Lucy: The Beginnings of Humankind by Donald Johanson and Maitland A. Edey
"The story of human evolution - how ape like animals living millions of years ago changed into the human beings of today - is one of the great scientific epics of all time. But, like the sagas of the ancients, the details of the hominid odyssey have tended to vary with the teller. During the past 20 years, and especially during the past 10, significant rewritings have appeared; unfortunately for anyone seeking a clear interpretation of human evolution, most have been based as much on changing opinion and ideology as on new evidence.
''Lucy: The Beginnings of Humankind'' is, therefore, a welcome and needed corrective."
- NYTimes Review, BOYCE RENSBERGER
H is for Hawk by Helen Mcdonald
'This book is a soaring triumph. It is a joy to follow Mabel and Macdonald’s flight out of such disconsolate scenes as one settles into a new roost and the other gradually comes to realise that “hands are for other human hands to hold. They should not be reserved exclusively as perches for hawks.”'
- H is for Hawk by Helen Mcdonald, review: 'a soaring triumph' in The Telegraph
Into the Past: A Memoir by Phillip Tobias
'The main body of Tobias’ memoir covers only the first 40 years of his life (he was 87 when he died) and is a careful mixture of the personal, the political and the scientific. He tells delightful stories.
Throughout his memoir, Tobias refers to the ongoing questions that need to be addressed by scientific communities as well as society in general: the question of ethics in science; science and religion; the pursuit of truth no matter what... He is clear that science without ethics is unacceptable. The science-religion question is one he claims to have struggled with all his life.'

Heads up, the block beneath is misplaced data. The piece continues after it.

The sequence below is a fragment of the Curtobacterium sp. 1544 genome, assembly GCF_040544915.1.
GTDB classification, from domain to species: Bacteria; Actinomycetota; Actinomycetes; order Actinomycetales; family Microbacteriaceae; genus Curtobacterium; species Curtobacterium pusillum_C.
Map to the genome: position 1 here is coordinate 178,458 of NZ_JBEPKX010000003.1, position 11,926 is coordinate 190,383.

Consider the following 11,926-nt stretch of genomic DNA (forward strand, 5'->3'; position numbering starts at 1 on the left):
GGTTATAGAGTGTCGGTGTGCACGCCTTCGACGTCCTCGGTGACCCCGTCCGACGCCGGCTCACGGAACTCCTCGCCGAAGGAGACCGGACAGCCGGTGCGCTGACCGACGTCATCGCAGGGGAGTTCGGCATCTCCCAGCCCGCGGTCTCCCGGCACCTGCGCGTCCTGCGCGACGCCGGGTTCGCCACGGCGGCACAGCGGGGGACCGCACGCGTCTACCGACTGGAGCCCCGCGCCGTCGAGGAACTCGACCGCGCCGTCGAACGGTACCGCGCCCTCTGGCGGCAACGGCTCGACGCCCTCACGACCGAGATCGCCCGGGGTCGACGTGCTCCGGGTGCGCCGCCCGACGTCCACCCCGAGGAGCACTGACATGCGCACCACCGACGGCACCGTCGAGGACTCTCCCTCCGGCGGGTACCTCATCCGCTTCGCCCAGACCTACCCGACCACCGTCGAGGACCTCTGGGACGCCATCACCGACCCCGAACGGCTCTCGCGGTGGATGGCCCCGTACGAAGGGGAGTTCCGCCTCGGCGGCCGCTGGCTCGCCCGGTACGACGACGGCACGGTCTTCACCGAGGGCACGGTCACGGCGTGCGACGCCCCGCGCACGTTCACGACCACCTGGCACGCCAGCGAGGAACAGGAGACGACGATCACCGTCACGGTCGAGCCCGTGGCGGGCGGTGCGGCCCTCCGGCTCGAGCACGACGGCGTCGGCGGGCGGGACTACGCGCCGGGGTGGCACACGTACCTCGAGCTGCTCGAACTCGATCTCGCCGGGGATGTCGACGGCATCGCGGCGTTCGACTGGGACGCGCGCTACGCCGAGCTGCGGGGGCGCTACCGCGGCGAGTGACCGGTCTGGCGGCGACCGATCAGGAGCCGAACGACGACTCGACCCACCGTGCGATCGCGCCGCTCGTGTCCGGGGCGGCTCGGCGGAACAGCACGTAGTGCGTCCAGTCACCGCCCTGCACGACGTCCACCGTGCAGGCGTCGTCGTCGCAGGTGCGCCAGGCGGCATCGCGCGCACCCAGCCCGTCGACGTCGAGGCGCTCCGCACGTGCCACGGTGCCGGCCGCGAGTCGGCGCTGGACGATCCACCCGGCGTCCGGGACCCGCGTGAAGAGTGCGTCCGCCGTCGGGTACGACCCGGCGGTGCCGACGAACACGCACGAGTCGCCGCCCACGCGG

- _Review: Into the Past (Memorial Edition) _by Sue Townsend in Tonight
Up Against The Night by Justin Cartwright
"Cartwright is “one of the finest novelists currently at work”, but also, rather stingingly, his recurring schema and structures have been catalogued: a male protagonist from a moneyed trade drawn to a moment from history; women troubles; generational tensions; and a grand gesture to bring all these elements into sharp relief.
In Up Against the Night, Cartwright follows this blueprint to the letter, with Frank McAllister playing the wealthy narrator; the massacre of Boer leader Piet Retief and his men in 1838 providing the historical backdrop; an ex-wife and Swedish girlfriend adding the sexual frisson; a daughter, Lucinda, just out of rehab, and a young cousin, Jaco, enmeshed with Scientology; and a holiday to the place of Frank’s birth, South Africa, as the cauldron in which to throw the participants."
- Up Against the Night review by Stuart Evers in The Guardian